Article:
Lurie, Harry Lawrence
LURIE, HARRY LAWRENCE
LURIE, HARRY LAWRENCE (1892–1973), U.S. social worker. Lurie, who was born in Goldingen, Latvia, was taken to the U.S. in 1898. During 1913–14, Lurie was employed as a staff member by the Federation of Jewish Charities in Buffalo, New York. After service with the Detroit Department of Public Welfare (1915–22), he was subsequently employed as faculty member at the University of Michigan (1922–24); superintendent of the Chicago Jewish Social Service Bureau (1925–30); lecturer at the University of Chicago (1926–30) and the New York School of Social Work (1931); executive director of the Bureau of Jewish Social Research (1930–35); and executive director of the Council of Jewish Federations and Welfare Funds (1935–57). In the latter capacities, he was a leader in orienting Jewish social work toward the main currents of the American profession. He became editor of the Encyclopedia of Social Work in 1962 and wrote A Heritage Affirmed (1961), a history of the federation movement in American Jewish philanthropy.
"Lurie, Harry Lawrence." Encyclopaedia Judaica. . Encyclopedia.com. (November 22, 2018). https://www.encyclopedia.com/religion/encyclopedias-almanacs-transcripts-and-maps/lurie-harry-lawrence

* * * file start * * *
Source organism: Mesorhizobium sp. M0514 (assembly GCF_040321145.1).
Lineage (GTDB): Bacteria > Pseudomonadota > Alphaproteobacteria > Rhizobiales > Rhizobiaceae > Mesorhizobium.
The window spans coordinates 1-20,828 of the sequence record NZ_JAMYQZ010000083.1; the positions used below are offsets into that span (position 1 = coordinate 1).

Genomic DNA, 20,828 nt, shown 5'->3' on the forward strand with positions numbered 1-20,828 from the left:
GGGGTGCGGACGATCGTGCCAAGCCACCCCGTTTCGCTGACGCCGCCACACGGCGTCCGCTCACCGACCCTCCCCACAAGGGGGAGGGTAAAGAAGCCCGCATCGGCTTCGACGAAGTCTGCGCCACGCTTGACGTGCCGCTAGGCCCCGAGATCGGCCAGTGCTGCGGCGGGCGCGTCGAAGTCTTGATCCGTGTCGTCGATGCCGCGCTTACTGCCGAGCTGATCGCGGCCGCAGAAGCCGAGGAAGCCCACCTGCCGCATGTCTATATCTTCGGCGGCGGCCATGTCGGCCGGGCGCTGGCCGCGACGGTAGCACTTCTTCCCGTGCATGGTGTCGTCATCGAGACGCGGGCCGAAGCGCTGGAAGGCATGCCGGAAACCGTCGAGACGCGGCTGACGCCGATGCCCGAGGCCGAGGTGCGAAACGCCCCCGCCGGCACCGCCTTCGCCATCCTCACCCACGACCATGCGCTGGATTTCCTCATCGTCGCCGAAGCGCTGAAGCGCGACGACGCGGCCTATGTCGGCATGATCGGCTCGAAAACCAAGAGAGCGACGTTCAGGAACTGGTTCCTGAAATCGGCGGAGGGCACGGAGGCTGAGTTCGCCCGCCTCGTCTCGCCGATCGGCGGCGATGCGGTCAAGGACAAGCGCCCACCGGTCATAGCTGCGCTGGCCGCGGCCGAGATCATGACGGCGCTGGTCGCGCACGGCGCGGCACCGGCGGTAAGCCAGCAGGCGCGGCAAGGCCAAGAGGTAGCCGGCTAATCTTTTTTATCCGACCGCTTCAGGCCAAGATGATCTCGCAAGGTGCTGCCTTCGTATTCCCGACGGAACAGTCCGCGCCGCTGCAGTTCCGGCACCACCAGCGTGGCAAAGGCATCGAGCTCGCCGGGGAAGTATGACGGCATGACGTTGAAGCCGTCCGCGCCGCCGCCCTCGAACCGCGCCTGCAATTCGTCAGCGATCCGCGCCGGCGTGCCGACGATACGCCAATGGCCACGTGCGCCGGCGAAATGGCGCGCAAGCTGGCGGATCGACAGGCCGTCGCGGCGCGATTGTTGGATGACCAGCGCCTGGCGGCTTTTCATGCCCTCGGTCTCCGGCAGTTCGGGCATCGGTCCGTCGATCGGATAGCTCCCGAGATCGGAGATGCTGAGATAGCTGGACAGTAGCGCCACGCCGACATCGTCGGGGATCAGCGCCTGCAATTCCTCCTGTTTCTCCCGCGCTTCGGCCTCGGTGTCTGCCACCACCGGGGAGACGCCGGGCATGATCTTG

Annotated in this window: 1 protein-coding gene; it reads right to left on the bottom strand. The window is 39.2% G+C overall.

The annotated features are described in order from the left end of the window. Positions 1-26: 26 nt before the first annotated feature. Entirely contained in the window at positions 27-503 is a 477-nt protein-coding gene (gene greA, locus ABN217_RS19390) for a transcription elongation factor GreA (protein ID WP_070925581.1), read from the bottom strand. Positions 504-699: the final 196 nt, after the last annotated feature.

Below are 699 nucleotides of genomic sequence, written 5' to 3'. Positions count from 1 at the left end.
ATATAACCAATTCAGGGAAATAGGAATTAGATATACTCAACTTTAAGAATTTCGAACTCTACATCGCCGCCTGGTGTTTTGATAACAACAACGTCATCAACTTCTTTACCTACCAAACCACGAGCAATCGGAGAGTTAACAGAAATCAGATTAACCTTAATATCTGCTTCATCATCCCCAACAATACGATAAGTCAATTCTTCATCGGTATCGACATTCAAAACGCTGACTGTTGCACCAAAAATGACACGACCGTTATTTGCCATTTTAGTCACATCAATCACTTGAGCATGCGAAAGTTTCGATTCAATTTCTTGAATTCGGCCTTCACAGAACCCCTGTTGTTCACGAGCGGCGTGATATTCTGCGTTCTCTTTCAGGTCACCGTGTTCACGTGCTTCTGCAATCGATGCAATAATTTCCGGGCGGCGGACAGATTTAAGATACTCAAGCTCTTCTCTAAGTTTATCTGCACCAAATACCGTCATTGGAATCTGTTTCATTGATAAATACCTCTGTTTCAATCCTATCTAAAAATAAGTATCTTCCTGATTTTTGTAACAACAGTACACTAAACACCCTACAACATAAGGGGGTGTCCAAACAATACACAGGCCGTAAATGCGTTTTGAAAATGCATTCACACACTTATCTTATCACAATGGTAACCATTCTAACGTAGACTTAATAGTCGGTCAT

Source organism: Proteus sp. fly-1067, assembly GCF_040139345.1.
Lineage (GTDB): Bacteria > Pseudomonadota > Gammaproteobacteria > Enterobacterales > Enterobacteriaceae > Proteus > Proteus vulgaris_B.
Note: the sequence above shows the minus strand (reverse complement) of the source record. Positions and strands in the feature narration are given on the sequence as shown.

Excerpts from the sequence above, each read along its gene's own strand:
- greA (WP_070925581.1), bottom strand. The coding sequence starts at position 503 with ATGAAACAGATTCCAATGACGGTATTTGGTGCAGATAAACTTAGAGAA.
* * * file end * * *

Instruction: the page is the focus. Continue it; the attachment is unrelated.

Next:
"Lurie, Harry Lawrence." Encyclopaedia Judaica. . Retrieved November 22, 2018 from Encyclopedia.com: https://www.encyclopedia.com/religion/encyclopedias-almanacs-transcripts-and-maps/lurie-harry-lawrence
Encyclopedia.com gives you the ability to cite reference entries and articles according to common styles from the Modern Language Association (MLA), The Chicago Manual of Style, and the American Psychological Association (APA).
Within the “Cite this article” tool, pick a style to see how all available information looks when formatted according to that style. Then, copy and paste the text into your bibliography or works cited list.
Because each style has its own formatting nuances that evolve over time and not all information is available for every reference entry or article, Encyclopedia.com cannot guarantee each citation it generates. Therefore, it’s best to use Encyclopedia.com citations as a starting point before checking the style against your school or publication’s requirements and the most-recent information available at these sites:
Modern Language Association
The Chicago Manual of Style
American Psychological Association
- Most online reference entries and articles do not have page numbers. Therefore, that information is unavailable for most Encyclopedia.com content. However, the date of retrieval is often important. Refer to each style’s convention regarding the best way to format page numbers and retrieval dates.
- In addition to the MLA, Chicago, and APA styles, your school, university, publication, or institution may have its own requirements for citations. Therefore, be sure to refer to those guidelines when editing your bibliography or works cited list.